Most lenders will want to see the following 6 things when we send up an application for a mortgage approval:
1. Your credit history
2. Your gross income (income before deductions)
3. Monthly debts you currently have
4. Your employment history
6. The property that you want to purchase
Credit– Having good credit is one of the most important things when you are trying to apply for a mortgage. You will build your credit by having loans, credit cards, etc. (trade lines) so it is imperative that you start building it is as soon as possible as lenders will want to see a minimum of 2 trade lines for 2 years. Here’s another catch…you must make monthly payments on time! I know some people are scared to even get a credit card as they think they will rack it up so they just don’t bother. The thing is that you need to show a history of making monthly payments and they use your credit bureau as proof of this. If you are worried about over spending my suggestion is to get the card and for example; have your cell phone bill charged to the card and pay the credit card every month instead of the cell phone provider. This way you can tuck the card away and have it build your credit for you while avoiding the fear of “binge shopping”. Remember that you will want 2 trades so if you don’t have any loans or lines of credit then it’s a great idea to get 2 cards. As far as limits they like to see a reasonable limit so if you get asked if you want an increase take it but remember to not go too crazy high on the revolving debt …it’s all about balance! If you are short on the trades and only have one sometimes a lender may look at an alternate monthly payment such as hydro, autopac, etc. so it’s a good idea to have things in your name.
Income and Debts – I decided to combine these two as they somewhat go hand in hand. Your monthly income and the amount of debt you have is very important. Do you have enough income coming in to support the household payments (GDS) AND your other monthly obligations (TDS)? This is something your Broker can determine for you. We use your GROSS income from your paystub. If you have varied hours and income, then we need to see your T-4’s or Notice of Assessments and/or tax returns if self employed. GDS – Gross debt servicing is your monthly income divided by the monthly mortgage payment plus property taxes (PIT), plus heating. TDS- total debts serving is the GDS plus your other monthly obligations (credit card payments, loans, lines of credit, child support, etc). This is why we always say…don’t go buy that fancy new vehicle until AFTER you get the house! While the new expensive vehicle is a great to have…you can’t live in it.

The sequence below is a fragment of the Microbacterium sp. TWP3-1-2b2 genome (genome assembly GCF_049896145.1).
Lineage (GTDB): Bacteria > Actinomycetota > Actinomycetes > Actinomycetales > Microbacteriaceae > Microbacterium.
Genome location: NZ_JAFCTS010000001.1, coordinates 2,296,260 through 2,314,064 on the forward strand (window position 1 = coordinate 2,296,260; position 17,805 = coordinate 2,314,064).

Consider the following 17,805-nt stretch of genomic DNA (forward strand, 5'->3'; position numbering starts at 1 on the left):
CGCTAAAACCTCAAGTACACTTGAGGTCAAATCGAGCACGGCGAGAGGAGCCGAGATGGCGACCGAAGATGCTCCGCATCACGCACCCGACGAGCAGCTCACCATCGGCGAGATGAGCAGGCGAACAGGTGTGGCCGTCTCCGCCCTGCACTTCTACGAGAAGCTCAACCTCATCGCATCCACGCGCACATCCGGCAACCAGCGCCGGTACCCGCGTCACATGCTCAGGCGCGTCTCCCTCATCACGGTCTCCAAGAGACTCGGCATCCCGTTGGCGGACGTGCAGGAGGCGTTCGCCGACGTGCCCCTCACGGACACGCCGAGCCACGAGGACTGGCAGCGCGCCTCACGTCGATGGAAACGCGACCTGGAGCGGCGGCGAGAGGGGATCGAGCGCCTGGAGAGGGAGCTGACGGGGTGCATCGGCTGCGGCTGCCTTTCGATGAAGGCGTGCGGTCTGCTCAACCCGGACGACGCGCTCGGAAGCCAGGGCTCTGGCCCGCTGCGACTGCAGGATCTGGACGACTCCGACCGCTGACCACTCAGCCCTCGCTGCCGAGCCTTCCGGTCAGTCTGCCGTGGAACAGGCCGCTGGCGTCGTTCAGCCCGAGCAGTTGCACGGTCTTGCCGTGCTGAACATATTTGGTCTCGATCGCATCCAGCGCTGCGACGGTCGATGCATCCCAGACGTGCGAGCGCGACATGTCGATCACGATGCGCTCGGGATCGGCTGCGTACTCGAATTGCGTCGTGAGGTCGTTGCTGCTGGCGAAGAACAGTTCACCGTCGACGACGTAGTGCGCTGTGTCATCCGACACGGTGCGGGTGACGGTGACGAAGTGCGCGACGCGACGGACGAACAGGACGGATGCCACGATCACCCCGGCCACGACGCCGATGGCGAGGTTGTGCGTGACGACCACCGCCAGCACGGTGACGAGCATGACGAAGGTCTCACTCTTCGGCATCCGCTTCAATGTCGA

Employment – It really helps if you have a history of continued stable employment, which means usually within the same job for a few years. However, a short history in your current job shouldn’t affect your chances from getting a mortgage if there hasn’t periods of no income over the past few years. If you have just switched jobs but you are within the same field of work or industry, then that will help. With that said, they like do like to see that it’s a permanent position and preferably not on probation.
Assets – While not always a must if everything else is really strong, it is important to try and have some type of assets…A car, Investments, and/or some savings in your bank accounts can really add strength to the overall application.
The Property – They will also want to know that the house you plan to purchase is worth what you have offered and keep in mind location and condition of the home can also affect the lenders decision to mortgage the property.
If you are thinking of purchasing a home in the near future, even if you are thinking 2-3 years away, prepare ahead of time and make an appointment to see a Mortgage Broker. This way, if any of the above need to be worked on your Broker can prepare you ahead of time ensuring your application will be solid when you are ready to purchase. We are here to help and it’s only about an hour of your time to prepare for the biggest purchase of your life!